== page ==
Russia, however, is a realist through and through. Of course, you can’t blame Russia for this…

Nevertheless, realism is not easy. As we all know, realist foreign policy relies on the strength of a state. What kind of strength does Russia have? The money from selling oil may be barely enough to improve people’s livelihood and therefore ensure that Putin wins consecutive terms, but this is not enough to impress the international community. But Putin is smarter than anyone else. Without ideals, and without the power to pursue realist goals abroad, Putin wanted to have the people consider him as a hero, to believe that without Putin they would be bullied by foreigners. And the only way to do that was to stoke up nationalism by habitually opposing the West and always having the word “no” on his lips.

That is why Putin has never hesitated in saying “no” to the West, especially the U.S., whenever he could. Although internationally such opposition amounts to nothing, he has enjoyed an increasingly higher reputation among the “Russian people” who grew up under the Soviet Union. In today’s Russia, which rarely mentions freedom and democracy but also doesn’t dare to raise Soviet ideology, “Putin” has become the “ideology” and “ideal” of the state. At this time, Crimea is just like manna from heaven, a God-given opportunity to Putin.

Putin just has to take Crimea. Meanwhile, considering Russia’s national interests and security, annexing Crimea had a hundred benefits and no harms. The West’s choices are extremely limited. Putin will never be afraid of military intervention. The Soviet Union was defeated in a clash of ideology and wills, not in real battles. With this in mind, Putin would rather resort to arms than confront the U.S. in a battle of ideals and convictions.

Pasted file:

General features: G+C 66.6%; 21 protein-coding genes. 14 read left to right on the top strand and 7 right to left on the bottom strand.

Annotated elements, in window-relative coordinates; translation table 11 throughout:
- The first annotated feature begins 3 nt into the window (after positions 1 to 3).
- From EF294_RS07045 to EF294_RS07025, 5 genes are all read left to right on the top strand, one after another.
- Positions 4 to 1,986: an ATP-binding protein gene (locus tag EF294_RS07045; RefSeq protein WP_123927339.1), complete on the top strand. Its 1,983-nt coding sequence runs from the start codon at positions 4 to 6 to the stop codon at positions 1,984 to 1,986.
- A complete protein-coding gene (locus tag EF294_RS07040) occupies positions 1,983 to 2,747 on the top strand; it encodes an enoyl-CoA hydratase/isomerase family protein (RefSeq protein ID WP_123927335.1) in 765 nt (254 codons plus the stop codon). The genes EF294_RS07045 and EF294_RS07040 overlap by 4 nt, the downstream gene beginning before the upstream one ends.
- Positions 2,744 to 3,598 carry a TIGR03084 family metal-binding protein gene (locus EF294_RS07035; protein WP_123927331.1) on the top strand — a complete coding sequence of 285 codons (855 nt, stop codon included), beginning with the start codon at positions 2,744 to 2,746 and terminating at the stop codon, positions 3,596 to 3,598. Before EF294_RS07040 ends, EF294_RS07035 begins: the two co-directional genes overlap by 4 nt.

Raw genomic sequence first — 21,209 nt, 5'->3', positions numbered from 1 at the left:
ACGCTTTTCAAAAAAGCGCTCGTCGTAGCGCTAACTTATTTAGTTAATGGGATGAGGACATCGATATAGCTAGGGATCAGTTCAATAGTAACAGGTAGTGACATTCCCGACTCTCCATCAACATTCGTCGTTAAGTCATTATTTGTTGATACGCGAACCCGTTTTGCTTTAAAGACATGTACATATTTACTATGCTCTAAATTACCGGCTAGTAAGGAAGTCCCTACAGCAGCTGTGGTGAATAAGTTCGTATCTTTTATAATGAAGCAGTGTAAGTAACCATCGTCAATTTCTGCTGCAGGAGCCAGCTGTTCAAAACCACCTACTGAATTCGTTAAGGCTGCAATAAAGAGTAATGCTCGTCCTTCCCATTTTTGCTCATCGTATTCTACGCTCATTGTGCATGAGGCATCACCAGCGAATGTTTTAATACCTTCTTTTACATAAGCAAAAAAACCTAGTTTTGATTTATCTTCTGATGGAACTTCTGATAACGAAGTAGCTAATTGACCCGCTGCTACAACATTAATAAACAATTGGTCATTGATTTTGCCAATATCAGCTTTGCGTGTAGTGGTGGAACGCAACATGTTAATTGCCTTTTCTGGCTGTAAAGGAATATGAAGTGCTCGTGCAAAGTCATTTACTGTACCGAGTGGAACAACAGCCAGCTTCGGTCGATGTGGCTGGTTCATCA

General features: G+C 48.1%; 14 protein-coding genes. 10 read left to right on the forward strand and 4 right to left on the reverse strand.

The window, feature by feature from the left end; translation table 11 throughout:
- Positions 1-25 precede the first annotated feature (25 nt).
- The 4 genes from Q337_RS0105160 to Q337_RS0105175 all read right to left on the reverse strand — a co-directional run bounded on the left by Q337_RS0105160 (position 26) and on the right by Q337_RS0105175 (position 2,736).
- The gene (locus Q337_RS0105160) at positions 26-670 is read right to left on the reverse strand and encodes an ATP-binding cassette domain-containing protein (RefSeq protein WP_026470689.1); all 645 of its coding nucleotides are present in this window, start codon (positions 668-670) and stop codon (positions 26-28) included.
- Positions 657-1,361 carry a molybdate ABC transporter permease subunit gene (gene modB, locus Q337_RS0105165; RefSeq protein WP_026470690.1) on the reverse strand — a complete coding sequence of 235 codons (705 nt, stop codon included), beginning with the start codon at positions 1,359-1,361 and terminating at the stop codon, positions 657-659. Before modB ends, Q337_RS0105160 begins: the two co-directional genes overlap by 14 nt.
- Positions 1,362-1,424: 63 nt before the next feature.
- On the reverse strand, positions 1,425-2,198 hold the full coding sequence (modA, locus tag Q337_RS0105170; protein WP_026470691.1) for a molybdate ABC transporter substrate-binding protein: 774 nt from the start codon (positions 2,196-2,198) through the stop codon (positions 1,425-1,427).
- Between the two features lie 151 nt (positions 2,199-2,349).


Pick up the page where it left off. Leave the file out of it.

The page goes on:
The U.S. knows this, and won’t resort to the use of force. As for economic sanctions, oil is the mainstay of Russia’s economy and (because shale gas in the U.S. has not started mass production) Russia’s oil is irreplaceable. And in terms of trade restrictions, don’t forget about China. Without the involvement of China, the world’s second largest economy, a country that can manufacture anything except sophisticated weapons (which Russia, incidentally, does make), how can economic sanctions work?

The timing of Russia’s confrontation with the U.S. is good for China not only in terms of economy and military “benefits,” but even more so in the political dimension. The “new type great power relations” between China and the U.S. is just waiting for a final push—this confrontation from Putin could help the U.S. to become more realistic and more sober-minded. America, don’t spend all day thinking about “peaceful evolution” in Beijing—China is just a panda; your “enemy” is a polar bear.

Someone may say that China should take this chance to ally with Russia in confronting the United States. I say to these people, you can’t defeat the U.S, so what’s the use of wasting human resources, materials, and energy? And allying with Russia is even less appealing—there’s no need to, and taking a long-term view there are too many variables to consider. When Putin steps down or dies, Russia will change overnight—at that time, when the Russian people have lost “Putin the Great,” will they have any choice other than embracing liberty and democracy? However, China has options and thus doesn’t need to tie itself to any great power.